Dr. Loescher’s career has been at the nexus of science, engineering and project development. Formally educated as an Ecosystem Scientist. He received his PhD and MSc from the University of Florida. He was the second hire for the National Ecological Observatory Network (NEON), a first-of-its continental-scale ecology major research facility that integrates science, engineering and project management. Hank has lead multiple NEON Project Science Teams (i.e., Instruments, Mobile Platforms, Aquatic) through the important NSF/NSB Review stage and early construction. Hank was also part of a small elite team that crafted NEON's Continental Design, and has contributed to numerous engineering efforts. He is currently directing NEON’s strategic development efforts (presentations available), and focusing on public/private enterprises. His research interests include determining the biotic and abiotic controls on ecosystem-level carbon and energy balance across spatial and temporal scales. He continues to publish, and has over 70 peer review papers. Prior to his tenure at NEON, he was at Oregon State University administrating the DOE AmeriFlux Program.

Staff Bio

Melissa Genazzio

Melissa Genazzio is the CoopEUS Staff Scientist funded by the National Science Foundation (NSF) Science Across Virtual Institutes (SAVI) initiative. She works to engage, broaden participation, and coordinate COOPEUS partnerships and NEON planned activities. This unique large-scale Project Science management supports the US Observatories in this endeavor and works closely with our EU counterpart to achieve COOPEUS’s goals.

Staff Bio

Dr. Mike SanClements

Mike is a forest soil scientist whose research has expanded into the limnology and biogeochemistry of temperate and polar ecosystems. Mike joined NEON following a post-doctoral appointment at the University of Colorado Boulder's Institute of Arctic and Alpine Research (INSTAAR). Since 2015 Mike has led the Terrestrial Instrument Science Team at NEON. In addition to his leadership role at NEON Mike continues to be an active researcher in the fields of terrestrial and aquatic biogeochemistry and is the Incoming Chair Elect of the Soil Science Society of America Forest, Range, and Wildland Soils. Beyond research, Mike is extremely interested in journalism and writing about environmental topics for the popular press--he is the author of the book Plastic Purge published by St. Martin’s Press. Mike holds a B.S. in Resource Conservation from the University of Montana, an M.S. in Soil Science from North Carolina State University and a Ph.D. in Ecology and Environmental Sciences from the University of Maine (2009).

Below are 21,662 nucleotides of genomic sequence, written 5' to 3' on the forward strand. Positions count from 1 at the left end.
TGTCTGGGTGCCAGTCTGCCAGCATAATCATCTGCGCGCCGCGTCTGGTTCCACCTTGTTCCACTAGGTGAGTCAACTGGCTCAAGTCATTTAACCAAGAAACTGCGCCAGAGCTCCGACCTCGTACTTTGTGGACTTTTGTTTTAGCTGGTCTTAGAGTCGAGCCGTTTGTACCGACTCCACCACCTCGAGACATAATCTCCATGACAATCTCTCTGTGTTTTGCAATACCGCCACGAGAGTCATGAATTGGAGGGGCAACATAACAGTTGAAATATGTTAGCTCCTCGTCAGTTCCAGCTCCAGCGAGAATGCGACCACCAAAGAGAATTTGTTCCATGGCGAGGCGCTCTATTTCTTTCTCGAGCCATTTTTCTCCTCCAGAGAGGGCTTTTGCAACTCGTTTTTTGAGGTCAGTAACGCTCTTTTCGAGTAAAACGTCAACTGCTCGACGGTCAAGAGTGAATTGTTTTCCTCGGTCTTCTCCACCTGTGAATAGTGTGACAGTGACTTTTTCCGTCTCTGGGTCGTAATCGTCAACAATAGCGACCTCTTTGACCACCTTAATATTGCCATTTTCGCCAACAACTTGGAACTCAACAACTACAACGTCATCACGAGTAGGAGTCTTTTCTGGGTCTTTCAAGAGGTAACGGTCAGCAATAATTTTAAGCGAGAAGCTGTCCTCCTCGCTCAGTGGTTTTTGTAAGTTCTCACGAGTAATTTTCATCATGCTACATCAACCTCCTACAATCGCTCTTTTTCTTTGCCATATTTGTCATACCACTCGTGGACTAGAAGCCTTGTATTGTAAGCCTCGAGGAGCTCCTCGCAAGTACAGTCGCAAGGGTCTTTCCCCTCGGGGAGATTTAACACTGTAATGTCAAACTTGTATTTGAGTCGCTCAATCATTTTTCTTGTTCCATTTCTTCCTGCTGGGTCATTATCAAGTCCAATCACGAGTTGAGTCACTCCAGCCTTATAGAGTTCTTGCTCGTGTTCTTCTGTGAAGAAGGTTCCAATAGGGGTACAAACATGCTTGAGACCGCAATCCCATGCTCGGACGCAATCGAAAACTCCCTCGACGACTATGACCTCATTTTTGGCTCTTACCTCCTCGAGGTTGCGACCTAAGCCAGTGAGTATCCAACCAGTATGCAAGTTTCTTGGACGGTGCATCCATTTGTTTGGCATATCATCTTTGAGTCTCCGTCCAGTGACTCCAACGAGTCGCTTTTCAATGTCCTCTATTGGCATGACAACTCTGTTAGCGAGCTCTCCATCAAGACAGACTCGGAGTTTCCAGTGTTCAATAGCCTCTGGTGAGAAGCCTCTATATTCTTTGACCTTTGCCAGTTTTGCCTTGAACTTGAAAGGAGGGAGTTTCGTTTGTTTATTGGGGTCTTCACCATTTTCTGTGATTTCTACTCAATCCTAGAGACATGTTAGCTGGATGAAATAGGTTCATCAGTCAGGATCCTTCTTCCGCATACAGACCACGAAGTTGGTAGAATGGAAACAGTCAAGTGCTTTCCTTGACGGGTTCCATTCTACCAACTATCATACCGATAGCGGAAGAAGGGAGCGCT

Staff Bio

Dave Durden

David Durden is a Surface Atmosphere Data Scientist in the Terrestrial Instrumented Systems team for the NEON project. His efforts are related to fostering globally interoperable environmental observations through collaboration between research networks, implementing standard approaches for algorithmic processing of environmental data, and developing open source software to accompany data products to increase data provenance. He has provided leadership in the GEO Carbon and GHG initiative under Task 3 “Optimizing in-situ measurement across networks” by participating in the initiative’s kickoff meeting and providing an invited talk at the 2017 GEO plenary meeting.

Staff Bio

Learn more about our collaborators

Science Strategy Overview

The 2011 Science Strategy builds upon the 2006 ISEP and the 2009 NEON Observatory Design.

The National Ecological Observatory Network is a project sponsored by the National Science Foundation and operated under cooperative agreement by Battelle. Check out the PowerPoint presentation An observatory approach to enable ecological forecasting: The role of the National Ecological Observatory Network, which provides general information on the science rationale and design for the National Ecological Observatory Network, and introduces the concepts of interoperability.

For more information, please contact Dr. Henry (Hank) Loescher.